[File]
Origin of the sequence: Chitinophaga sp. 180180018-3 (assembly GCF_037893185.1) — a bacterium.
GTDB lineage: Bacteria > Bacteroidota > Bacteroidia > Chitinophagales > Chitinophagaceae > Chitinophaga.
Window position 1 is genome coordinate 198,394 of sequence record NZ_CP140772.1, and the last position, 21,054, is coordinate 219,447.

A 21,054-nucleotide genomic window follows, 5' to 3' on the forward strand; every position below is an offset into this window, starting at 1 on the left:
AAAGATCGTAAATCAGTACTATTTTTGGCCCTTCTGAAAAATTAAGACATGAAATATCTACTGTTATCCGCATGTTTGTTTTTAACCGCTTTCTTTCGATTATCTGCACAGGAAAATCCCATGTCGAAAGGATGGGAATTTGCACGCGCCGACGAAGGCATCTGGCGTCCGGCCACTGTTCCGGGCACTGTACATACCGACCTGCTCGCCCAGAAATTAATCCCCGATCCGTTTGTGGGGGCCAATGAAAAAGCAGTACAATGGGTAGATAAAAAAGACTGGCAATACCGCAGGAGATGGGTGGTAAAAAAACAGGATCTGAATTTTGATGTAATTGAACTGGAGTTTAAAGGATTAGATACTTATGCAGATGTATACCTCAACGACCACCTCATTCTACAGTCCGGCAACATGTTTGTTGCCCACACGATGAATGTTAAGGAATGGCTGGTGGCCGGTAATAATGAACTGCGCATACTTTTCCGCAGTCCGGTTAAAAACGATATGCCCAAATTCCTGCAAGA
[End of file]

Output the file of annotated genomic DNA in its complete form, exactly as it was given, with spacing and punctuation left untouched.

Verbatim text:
Origin of the sequence: Chitinophaga sp. 180180018-3 (assembly GCF_037893185.1) — a bacterium.
GTDB lineage: Bacteria > Bacteroidota > Bacteroidia > Chitinophagales > Chitinophagaceae > Chitinophaga.
Window position 1 is genome coordinate 198,394 of sequence record NZ_CP140772.1, and the last position, 21,054, is coordinate 219,447.

A 21,054-nucleotide genomic window follows, 5' to 3' on the forward strand; every position below is an offset into this window, starting at 1 on the left:
AAAGATCGTAAATCAGTACTATTTTTGGCCCTTCTGAAAAATTAAGACATGAAATATCTACTGTTATCCGCATGTTTGTTTTTAACCGCTTTCTTTCGATTATCTGCACAGGAAAATCCCATGTCGAAAGGATGGGAATTTGCACGCGCCGACGAAGGCATCTGGCGTCCGGCCACTGTTCCGGGCACTGTACATACCGACCTGCTCGCCCAGAAATTAATCCCCGATCCGTTTGTGGGGGCCAATGAAAAAGCAGTACAATGGGTAGATAAAAAAGACTGGCAATACCGCAGGAGATGGGTGGTAAAAAAACAGGATCTGAATTTTGATGTAATTGAACTGGAGTTTAAAGGATTAGATACTTATGCAGATGTATACCTCAACGACCACCTCATTCTACAGTCCGGCAACATGTTTGTTGCCCACACGATGAATGTTAAGGAATGGCTGGTGGCCGGTAATAATGAACTGCGCATACTTTTCCGCAGTCCGGTTAAAAACGATATGCCCAAATTCCTGCAAGA